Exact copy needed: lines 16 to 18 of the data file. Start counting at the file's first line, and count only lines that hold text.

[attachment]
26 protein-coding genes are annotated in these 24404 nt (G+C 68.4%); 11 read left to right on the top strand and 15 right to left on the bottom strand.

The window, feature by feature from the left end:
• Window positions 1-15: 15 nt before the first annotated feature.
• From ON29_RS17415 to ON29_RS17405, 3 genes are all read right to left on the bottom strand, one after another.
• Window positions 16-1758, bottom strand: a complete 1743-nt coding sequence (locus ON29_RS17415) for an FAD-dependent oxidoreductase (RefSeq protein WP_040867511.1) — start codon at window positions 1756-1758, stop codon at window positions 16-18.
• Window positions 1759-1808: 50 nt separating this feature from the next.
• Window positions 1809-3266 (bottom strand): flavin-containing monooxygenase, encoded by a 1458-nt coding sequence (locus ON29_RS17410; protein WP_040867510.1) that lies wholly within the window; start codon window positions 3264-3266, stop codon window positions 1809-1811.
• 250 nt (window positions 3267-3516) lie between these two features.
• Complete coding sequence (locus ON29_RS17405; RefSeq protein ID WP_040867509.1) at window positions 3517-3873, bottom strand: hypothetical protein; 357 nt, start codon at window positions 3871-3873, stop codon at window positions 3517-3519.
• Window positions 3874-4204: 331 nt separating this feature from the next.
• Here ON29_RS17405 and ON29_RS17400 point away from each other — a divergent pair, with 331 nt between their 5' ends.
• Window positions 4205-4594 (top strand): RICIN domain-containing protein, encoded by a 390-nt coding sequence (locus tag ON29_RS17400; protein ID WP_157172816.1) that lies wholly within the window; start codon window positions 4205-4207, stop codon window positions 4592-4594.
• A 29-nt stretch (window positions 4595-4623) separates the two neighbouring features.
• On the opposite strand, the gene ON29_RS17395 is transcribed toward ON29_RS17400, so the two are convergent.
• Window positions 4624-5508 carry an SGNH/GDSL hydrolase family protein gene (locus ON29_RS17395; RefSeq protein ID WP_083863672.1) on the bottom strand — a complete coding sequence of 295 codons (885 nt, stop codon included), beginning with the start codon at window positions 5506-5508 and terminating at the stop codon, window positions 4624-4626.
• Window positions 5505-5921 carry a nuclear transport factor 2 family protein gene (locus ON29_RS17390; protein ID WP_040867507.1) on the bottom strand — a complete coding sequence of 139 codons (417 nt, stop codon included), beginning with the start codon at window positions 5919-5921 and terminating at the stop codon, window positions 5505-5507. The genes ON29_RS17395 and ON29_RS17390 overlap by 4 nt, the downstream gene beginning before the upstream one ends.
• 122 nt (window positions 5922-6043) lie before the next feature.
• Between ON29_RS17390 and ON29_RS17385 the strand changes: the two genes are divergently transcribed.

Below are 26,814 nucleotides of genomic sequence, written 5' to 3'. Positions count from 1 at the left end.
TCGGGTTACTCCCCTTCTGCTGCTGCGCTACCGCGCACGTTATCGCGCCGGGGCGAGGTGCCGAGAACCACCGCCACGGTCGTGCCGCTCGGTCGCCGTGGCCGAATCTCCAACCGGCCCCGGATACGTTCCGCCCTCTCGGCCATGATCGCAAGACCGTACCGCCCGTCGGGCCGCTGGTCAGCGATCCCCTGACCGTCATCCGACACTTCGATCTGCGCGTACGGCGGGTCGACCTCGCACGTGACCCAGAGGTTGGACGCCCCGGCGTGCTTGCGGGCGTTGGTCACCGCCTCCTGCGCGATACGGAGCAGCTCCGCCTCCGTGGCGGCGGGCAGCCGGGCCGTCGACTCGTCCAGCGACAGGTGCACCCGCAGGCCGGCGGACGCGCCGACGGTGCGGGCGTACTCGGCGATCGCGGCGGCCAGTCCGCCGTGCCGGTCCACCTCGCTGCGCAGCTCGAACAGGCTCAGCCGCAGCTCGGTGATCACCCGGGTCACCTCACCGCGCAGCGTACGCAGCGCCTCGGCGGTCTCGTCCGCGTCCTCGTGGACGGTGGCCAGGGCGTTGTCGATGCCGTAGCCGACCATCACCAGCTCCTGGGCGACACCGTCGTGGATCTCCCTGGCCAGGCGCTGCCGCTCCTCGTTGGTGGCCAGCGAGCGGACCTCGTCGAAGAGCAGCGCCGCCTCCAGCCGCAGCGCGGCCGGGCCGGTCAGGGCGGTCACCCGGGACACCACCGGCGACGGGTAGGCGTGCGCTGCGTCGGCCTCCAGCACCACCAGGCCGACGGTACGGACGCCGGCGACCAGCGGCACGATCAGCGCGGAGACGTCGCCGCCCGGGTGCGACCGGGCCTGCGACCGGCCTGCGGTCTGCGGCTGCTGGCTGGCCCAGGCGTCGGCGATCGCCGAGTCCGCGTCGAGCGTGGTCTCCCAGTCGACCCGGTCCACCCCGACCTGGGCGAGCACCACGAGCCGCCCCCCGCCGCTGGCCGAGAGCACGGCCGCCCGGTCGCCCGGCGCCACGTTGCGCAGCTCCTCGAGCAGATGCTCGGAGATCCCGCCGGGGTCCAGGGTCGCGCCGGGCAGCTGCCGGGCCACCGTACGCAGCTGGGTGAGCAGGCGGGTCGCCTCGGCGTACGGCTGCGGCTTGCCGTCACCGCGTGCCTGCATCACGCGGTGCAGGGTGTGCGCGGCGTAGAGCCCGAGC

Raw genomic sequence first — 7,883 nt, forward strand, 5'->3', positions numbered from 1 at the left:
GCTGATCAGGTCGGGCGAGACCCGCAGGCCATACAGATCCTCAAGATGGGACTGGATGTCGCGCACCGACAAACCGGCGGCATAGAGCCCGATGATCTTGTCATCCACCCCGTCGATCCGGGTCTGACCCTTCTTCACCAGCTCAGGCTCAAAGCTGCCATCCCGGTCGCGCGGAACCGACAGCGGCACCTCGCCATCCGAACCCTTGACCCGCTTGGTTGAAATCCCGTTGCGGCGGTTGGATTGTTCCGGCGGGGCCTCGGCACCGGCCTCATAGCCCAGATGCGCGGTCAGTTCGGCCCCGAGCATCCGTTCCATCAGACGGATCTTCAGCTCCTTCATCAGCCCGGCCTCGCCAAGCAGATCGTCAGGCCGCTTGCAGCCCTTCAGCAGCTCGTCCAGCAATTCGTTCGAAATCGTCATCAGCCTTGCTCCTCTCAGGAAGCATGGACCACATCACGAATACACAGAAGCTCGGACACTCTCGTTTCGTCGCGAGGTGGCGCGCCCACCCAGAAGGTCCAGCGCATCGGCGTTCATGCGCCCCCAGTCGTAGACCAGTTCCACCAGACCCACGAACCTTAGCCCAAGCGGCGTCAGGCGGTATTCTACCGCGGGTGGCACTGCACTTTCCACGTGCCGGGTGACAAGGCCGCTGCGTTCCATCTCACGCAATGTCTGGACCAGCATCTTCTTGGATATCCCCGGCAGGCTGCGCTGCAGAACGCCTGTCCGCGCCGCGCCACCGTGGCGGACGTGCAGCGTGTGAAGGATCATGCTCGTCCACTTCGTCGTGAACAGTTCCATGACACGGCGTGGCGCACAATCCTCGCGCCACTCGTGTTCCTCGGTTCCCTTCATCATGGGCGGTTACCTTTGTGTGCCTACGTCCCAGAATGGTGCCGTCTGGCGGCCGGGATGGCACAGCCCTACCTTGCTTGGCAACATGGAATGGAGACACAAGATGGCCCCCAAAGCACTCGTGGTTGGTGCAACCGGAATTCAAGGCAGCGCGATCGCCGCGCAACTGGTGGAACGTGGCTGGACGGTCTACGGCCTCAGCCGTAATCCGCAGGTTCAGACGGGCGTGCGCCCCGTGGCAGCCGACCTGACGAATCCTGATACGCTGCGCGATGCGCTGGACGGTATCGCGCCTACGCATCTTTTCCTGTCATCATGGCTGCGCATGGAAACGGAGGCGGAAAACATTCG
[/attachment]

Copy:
• Window positions 5505-5921 carry a nuclear transport factor 2 family protein gene (locus ON29_RS17390; protein ID WP_040867507.1) on the bottom strand — a complete coding sequence of 139 codons (417 nt, stop codon included), beginning with the start codon at window positions 5919-5921 and terminating at the stop codon, window positions 5505-5507. The genes ON29_RS17395 and ON29_RS17390 overlap by 4 nt, the downstream gene beginning before the upstream one ends.
• 122 nt (window positions 5922-6043) lie before the next feature.
• Between ON29_RS17390 and ON29_RS17385 the strand changes: the two genes are divergently transcribed.